White House press secretary Sarah Huckabee Sanders speaks during a news briefing at the White House, in Washington, Wednesday, Sept. 13, 2017. 
Carolyn Kaster/AP Photo

White House excludes Democrats from key intelligence briefing


For many years, Congress has had something called the “Gang of Eight,” which receives highly sensitive intelligence briefings. As the name implies, the “gang” is a pretty small club, featuring the bipartisan leadership of the House, the bipartisan leadership of the Senate, the top two members of the House Intelligence Committee, and the top two members of the Senate Intelligence Committee.

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These eight lawmakers have a unique responsibility to learn about some of the nation’s most important intelligence secrets, and because the gang is split evenly – four Republicans and four Democrats – everyone is assured that both parties have equal access to the same information.

With this in mind, when Donald Trump’s White House organized a new briefing for Congress on issues related to the Russia investigation, it stood to reason that the “Gang of Eight” would receive the highly classified information related to intelligence sources.

Those assumptions, we now know, were mistaken. Politico  reported:

The White House has invited two senior House Republicans – and no Democrats – to a Thursday briefing to facilitate access for lawmakers to information about an FBI informant involved in the investigation of Russian contacts with President Donald Trump’s campaign.

The briefing, coordinated by White House chief of staff John Kelly, was agreed to Monday when Trump met with FBI Director Christopher Wray and Deputy Attorney General Rod Rosenstein to discuss Congress’ demands for these classified documents.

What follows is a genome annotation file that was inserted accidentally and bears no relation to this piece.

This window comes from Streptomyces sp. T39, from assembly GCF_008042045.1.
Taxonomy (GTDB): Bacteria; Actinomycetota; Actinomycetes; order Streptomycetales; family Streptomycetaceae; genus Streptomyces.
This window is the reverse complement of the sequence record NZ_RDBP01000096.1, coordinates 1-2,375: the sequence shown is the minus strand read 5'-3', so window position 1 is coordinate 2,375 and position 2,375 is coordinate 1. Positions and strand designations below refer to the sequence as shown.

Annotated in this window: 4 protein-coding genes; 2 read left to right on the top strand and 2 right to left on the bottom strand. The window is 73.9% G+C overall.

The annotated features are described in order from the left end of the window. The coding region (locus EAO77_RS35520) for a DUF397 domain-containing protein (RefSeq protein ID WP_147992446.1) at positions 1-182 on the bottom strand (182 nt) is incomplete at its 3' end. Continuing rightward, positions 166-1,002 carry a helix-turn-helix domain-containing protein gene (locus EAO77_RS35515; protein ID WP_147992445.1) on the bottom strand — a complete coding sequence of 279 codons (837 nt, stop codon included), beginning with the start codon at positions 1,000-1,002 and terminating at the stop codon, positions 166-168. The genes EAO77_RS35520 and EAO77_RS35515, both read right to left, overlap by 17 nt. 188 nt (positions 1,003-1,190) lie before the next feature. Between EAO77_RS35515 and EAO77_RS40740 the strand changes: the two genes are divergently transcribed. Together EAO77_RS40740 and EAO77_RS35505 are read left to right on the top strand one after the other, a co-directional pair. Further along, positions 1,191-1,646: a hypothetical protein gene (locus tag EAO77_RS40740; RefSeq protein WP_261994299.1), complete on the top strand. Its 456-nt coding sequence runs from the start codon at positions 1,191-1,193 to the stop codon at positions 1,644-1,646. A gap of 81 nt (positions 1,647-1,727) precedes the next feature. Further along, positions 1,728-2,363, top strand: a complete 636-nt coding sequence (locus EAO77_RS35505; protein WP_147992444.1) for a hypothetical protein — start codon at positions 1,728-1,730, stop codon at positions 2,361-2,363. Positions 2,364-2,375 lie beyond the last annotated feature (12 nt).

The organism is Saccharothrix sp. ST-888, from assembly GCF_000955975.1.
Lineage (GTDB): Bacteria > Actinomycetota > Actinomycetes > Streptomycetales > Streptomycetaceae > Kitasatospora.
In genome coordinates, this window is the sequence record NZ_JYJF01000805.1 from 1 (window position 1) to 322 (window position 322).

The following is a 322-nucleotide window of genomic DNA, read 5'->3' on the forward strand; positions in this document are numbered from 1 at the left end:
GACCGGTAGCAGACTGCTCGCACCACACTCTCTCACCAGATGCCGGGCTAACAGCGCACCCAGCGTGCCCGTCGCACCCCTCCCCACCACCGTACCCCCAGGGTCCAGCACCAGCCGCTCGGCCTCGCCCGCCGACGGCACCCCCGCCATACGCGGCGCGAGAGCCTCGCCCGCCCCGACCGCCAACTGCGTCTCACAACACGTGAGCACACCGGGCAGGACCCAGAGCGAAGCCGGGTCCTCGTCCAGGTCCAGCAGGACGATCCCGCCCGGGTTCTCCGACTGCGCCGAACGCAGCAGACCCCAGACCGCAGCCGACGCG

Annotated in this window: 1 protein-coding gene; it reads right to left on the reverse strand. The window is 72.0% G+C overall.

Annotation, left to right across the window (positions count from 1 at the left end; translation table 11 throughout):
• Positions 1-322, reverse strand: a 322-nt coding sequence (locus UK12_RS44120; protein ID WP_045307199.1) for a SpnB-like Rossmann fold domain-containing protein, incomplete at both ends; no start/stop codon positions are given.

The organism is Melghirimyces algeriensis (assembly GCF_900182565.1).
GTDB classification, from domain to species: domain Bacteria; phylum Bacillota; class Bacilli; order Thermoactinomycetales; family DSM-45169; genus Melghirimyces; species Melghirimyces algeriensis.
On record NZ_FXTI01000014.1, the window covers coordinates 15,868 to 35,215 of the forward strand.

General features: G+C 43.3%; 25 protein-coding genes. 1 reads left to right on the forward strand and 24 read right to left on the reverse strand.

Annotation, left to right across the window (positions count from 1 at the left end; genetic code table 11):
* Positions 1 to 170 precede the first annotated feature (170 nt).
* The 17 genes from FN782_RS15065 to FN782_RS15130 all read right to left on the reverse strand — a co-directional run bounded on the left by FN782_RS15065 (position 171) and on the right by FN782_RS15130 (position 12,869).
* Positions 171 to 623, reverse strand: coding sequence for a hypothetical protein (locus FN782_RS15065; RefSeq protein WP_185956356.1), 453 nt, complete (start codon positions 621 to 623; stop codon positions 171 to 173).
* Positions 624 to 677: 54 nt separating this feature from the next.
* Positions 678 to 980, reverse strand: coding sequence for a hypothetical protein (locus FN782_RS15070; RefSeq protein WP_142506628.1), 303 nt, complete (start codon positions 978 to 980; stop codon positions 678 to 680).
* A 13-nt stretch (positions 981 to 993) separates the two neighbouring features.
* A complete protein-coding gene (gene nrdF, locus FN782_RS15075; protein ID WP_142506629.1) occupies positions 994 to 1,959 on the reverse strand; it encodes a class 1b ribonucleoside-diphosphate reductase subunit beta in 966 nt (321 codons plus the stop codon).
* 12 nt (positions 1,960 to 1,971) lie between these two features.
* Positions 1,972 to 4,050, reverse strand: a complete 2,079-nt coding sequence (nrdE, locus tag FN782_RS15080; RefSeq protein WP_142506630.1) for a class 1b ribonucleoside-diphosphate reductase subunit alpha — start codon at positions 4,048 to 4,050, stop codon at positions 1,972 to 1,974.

At a press briefing yesterday, a reporter asked White House Press Secretary Sarah Huckabee Sanders why the behind-closed-doors discussion will be limited to the Republican lawmakers and Justice Department officials. She replied that Democrats “haven’t been the ones requesting this information.”

Sanders added, “I would refer you back to them on why they would consider themselves randomly invited to see something they’ve never asked to [see].”

In reality, the briefing itself is difficult to defend – there’s no precedent for sharing this kind of sensitive information about an ongoing investigation with allies of someone being investigated – but turning this into a partisan affair makes matters far worse.

As Sam Stein put it, the Trump White House “appears to be, quite literally, politicizing intelligence.”

Sanders insisted yesterday that no White House officials will be on hand for the briefing, though as a practical matter, giving information to House Intelligence Committee Chairman Devin Nunes (R-Calif.) is no different than giving information to Trump himself.

As for what’s likely to come next, I tend to stay away from predictions, but here’s what I expect to happen: after Nunes and House Oversight Committee Chairman Trey Gowdy (R-S.C.) receive the briefing, they’ll express deep public “concern,” and tell the media that the information raised new “questions” for them about whether Trump’s ridiculous conspiracy theories may have merit after all.

The president will then claim vindication, the right will accept as fact that the Justice Department “spied” on the Trump campaign, and the absurd theatrics will continue through the midterms.

Intelligence and White House

White House excludes Democrats from key intelligence briefing